Hadrian's Wall

Camping & Caravan Site

A little history of the wall



On the very edge of the Roman Empire during the occupation of Britain, Northumberland’s renown began when the Emperor Hadrian in AD 122 ordered the construction of a wall from the Tyne to the Solway to separate the land of the Britons from the land of the Picts.

Since this time, Northumberland has been referred to as the border county. The majority of the county is actually found to the North of the wall and therefore, it is a common mistake to believe that the wall itself denotes the border between England and Scotland.

Hadrian’s Wall was originally 84 miles long and five meters high. Although the highest section of the wall now only measures 1 meter high it is nevertheless an impressive example of Roman engineering that should not be missed. There are also many remains of the forts and temples built by the Roman army that are still visible today, such as:


Roman Vindolanda

Distance: 2.5 miles


Distance: 4.2 miles

Chesters Roman Fort

Distance: 11.6 miles

Corbridge Roman Town

Distance: 15.5 miles


Northumberland's deep history does not stop with Hadrian's Wall. Dotted across Northumberland are thriving market towns such as Hexham, with a rich history of the Border Reavers.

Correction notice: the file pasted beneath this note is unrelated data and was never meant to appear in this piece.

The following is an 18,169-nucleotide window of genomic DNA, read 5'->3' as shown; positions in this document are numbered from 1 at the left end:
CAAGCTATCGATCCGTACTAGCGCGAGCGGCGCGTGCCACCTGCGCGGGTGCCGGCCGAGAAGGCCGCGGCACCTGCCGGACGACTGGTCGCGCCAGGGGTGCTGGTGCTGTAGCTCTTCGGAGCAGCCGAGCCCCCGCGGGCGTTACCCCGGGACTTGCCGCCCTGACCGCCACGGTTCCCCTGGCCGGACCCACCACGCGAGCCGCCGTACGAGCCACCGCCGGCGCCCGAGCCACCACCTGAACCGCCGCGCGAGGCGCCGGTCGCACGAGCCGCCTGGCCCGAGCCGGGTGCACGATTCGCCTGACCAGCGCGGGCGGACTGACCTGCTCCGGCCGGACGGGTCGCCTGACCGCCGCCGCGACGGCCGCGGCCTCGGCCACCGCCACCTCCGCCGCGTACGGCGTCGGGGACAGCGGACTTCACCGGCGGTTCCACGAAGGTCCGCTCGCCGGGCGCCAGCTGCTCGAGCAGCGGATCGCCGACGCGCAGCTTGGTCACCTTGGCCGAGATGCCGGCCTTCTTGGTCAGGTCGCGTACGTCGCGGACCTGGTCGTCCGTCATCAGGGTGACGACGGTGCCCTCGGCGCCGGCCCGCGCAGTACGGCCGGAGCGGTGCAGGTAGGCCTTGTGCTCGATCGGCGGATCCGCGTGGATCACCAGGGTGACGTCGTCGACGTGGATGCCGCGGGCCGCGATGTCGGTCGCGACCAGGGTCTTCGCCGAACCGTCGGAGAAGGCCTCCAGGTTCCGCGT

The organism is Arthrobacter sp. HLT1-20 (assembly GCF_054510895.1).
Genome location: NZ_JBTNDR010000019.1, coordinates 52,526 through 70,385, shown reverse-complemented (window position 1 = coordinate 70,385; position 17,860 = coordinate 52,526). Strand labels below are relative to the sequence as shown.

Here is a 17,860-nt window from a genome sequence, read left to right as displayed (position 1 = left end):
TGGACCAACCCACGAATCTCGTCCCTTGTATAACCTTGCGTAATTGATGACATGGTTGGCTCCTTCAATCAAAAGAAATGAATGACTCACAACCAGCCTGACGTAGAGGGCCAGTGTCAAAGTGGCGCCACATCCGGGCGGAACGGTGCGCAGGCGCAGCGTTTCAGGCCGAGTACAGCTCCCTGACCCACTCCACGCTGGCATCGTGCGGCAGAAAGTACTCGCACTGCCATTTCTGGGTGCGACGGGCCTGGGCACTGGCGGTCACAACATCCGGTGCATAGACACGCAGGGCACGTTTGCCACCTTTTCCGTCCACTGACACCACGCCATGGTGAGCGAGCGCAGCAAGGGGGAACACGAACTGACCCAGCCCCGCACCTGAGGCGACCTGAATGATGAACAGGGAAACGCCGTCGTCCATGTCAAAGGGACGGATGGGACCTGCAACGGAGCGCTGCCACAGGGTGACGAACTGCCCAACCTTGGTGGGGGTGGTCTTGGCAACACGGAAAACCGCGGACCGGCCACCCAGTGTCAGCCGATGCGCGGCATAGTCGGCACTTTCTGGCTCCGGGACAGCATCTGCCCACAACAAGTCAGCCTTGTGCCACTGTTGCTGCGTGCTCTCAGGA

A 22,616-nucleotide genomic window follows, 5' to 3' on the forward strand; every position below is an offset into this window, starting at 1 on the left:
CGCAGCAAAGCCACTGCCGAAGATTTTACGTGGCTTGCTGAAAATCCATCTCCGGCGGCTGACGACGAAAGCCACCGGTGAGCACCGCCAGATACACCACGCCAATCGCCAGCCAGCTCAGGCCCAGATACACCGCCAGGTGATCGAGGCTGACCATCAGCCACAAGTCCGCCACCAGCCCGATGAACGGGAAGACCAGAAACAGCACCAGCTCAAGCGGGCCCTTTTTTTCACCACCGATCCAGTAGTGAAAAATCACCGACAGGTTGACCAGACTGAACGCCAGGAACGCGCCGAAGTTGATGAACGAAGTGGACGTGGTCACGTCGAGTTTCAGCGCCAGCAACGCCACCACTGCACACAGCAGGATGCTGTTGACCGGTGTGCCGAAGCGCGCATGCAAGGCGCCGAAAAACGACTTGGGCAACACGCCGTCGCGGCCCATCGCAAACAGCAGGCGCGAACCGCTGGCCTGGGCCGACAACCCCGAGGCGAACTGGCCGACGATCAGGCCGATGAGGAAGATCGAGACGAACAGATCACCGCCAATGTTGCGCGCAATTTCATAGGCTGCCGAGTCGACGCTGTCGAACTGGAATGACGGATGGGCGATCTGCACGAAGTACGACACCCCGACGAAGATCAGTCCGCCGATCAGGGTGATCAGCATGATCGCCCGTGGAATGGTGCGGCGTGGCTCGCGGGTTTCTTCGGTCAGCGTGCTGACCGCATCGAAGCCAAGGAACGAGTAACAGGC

For more info on tourist sites across Northumberland, please visit:





Activities and things to do

The site is located less than half a mile from the most dramatic stretch of Hadrian’s Wall between Newcastle and Carlisle and is ideally placed for visiting many of the Roman sites.

As well as being a World Heritage site, Hadrian’s Wall was opened in May 2003 as a National Trail Path between Wallsend on the east coast and Bowness-on Solway on the west coast.

There are walks in every direction making it the ideal place for those interested in wildlife, history and archaeology within breathtaking scenery. The Penine Way and the new cycle trail and Penine Bridal Way are also on the doorstep!

The site is centrally placed for touring - the Lake District, Kielder Water, North Pennines and Gateshead Metro Centre are all less than a hour's drive away.

For the more sedentary visitor the Hadrian’s Wall bus enables you to visit the full length of this magnificent Heritage site in comfort (full details are available from the campsite).

The historic market towns of Haltwhistle and Hexham are also within easy distance from the site and the thriving shopping centres of Carlisle and Newcastle are an easy drive away. In Summer, Haltwhistle boasts a lovely outdoor swimming pool (kept at a luxurious warm temperature) with an adventure playground and cafeteria.

Everything you need to know about Hadrian's Wall, its History and activities surrounding it.


The 84 mile National Trail takes walkers along the riverside route in Tyneside, through farmland in Tynedale and the grazing upland section dominated by the Whin Sill enscarpment.


Route 72 - Hadrian's Cycleway - A 160 mile cycling route that stretches the length of Hadrian's Wall.